And then again, most of the time, a rainbow has no significance at all. It's just a rainbow. And religious folks often consider it a symbol of God's Biblical promise to not bring another world wide flood.

    You're way overthinking this. It's just a magic band. There are times to over analyze. The color of a kids magic band isn't one of those times.
    You're playing your argument both ways -- in some of your postings, you assert that every kid knows the significant of the rainbow, whereas in others you insist it's just a rainbow and people wouldn't give it a second thought. Unfortunately, we don't live in a Disneyfied world, where a kid comes out and mom, dad & friends hug him and say 'we love you just the way you are' while tear inducing music plays. A 2018 WP article notes that more than half of all parents with an LGBTQ teen admit they have a hard time accepting it, nearly half of all teens and young adults who are homeless identify as LGBTQ (despite accounting for 7% of the population and 96% of LGBTQ acknowledge losing friends after they came out -- 88% of which were a close friend. While looking this up, I came across a recent article in the OCR in which a girl claims her straight best friend started a gay-straight alliance at her (unidentified) school, and when the girl came out, her straight best friend shunned her friendship because she didn't want others to assume she was a lesbian. We're talking about what's going on TODAY, not the 1950s when the government was producing anti-gay propaganda for screening in schools. We live in a cruel world.

    Whether the kid doesn't know the meaning of the rainbow, or he's using it as a step to come out, his parents need to have a discussion with him, to make sure he's ready. That's simply common sense, an it's sad how many disagree.

    Is anyone else here a parent? Every 12 year old knows that a rainbow is a symbol of the LGBT community. This is 2020.
    Again, we're making false assumptions here. Facts help -- I can find a source from 2018 that observed a school's sixth grade sex education class (so 11/12yo) and when discussing gay pride, not even half the kids knew about the rainbow. And this is in Northern California. I would bet that in the majority of school districts (not to be confused with the majority of students) around the country, homosexuality isn't even discussed. Even in moderate communities, topics like homosexuality, condoms, birth control, etc. are completely off limits.

    And of course, about one-in-five parents tightly control what their kids see and hear. Heck, I have a friend who refused to let her kids watch Sponge Bob because it was too violent.
     
  • lorenae

    I'm going to Disney World!
    Joined
    Sep 12, 2015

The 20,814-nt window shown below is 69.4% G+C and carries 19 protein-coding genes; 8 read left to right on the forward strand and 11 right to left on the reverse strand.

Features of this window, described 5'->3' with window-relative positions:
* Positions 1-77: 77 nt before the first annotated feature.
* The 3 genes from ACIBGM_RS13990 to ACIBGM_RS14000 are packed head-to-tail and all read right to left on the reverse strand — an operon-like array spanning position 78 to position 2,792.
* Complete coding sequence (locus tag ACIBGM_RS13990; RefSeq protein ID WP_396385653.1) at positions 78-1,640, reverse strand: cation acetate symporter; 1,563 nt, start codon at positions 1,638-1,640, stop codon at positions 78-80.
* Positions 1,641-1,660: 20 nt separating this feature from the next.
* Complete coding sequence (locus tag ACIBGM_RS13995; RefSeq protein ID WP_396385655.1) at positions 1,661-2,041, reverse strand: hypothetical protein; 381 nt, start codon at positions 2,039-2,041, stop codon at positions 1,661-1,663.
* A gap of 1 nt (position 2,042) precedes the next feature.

I already ordered my magicbands, but darn it now I want a rainbow one.

    I’m straight, and taking my two grandsons to WDW in May.

    First of all, I like rainbows. The whole “pot of gold”, “Noah” and support of LGBT.

    Kids draw rainbows in school. Sometimes a rainbow is just a rainbow.

    What I think I really really need may be a rainbow T-shirt with “Mom hugs” on it. If there is anyone who is ostracized by family for any reason (but most seem to be LGBT related), I would like to let them know that they are special and valuable.

    I’m glad we’re having this discussion.
     

    Chuck S

    DVC Co-Moderator
    Moderator
    Joined
    Feb 6, 2000
    You're playing your argument both ways -- in some of your postings, you assert that every kid knows the significant of the rainbow, whereas in others you insist it's just a rainbow and people wouldn't give it a second thought.
    You're running in circles. People can know the significance of a rainbow to LGBT, the same people also know the significance in religion, and they can also realize, that MUCH OF THE TIME, a rainbow IS just a rainbow. It isn't an either or, there are multiple meanings depending upon situation and context. You are arguing that there is only one.
     

    disneychrista

    DIS Veteran
    Joined
    Dec 26, 2002
    So one should avoid where "colors" also, So they are not assumed to be associated as a gang member.

    Rainbows, Red, Blue, Purple, etc all mean MORE THAN ONE THING.

    Years ago I bought a rainbow mickey antenna ball. I am not gay, none of my friends or family are gay and I wasn't trying to show my support for those that are (though I do). I bought for no other reason than because I liked it.
     

    pirate33

    Mouseketeer
    DVC Gold
    Joined
    Aug 3, 2014
    Is anyone else here a parent? Every 12 year old knows that a rainbow is a symbol of the LGBT community. This is 2020.
    This! No way he doesn’t already know and, if not, why not just say it’s cool for him to wear it and does he know the rainbow can be a symbol of gay rights. This may be his way of starting a discussion or coming out and it’s an opportunity to show openness.
     

    erika.amicucci

    a model citizen.
    Joined
    May 7, 2020
    I think he should be just fine. When I was about 10 I got the rainbow mickey head pin and put it on my pin lanyard because I thought it was cute. I never once had anyone say anything (good or bad) to me about it, and I used to wear that thing all over the parks.
     

    wilbret

    DIS Veteran
    Joined
    Aug 1, 2018
    Just here to say that my 10 year old loves rainbow stuff, and I frankly don't care if anyone has anything to say about it. He collects every rainbow pin he finds, for instance. All that is to say, folks like me have got your back, whether you are wearing it to show your pride or wearing it because you like rainbows.
     

    Tarilyn

    Earning My Ears
    Joined
    Aug 3, 2015
    Thanks for the comments! I fear I may be overthinking things in my efforts to make sure he is OK with things, whether it affects him directly or if he is simply a supporter of the community like me. I think you are right....he likes the Magic Band and it is a great opportunity to instill some positive values about supporting others. He's a pretty caring little dude so we'll have a good talk and he can wear his happy new Magic Band!
    He is still a kid. Buy it!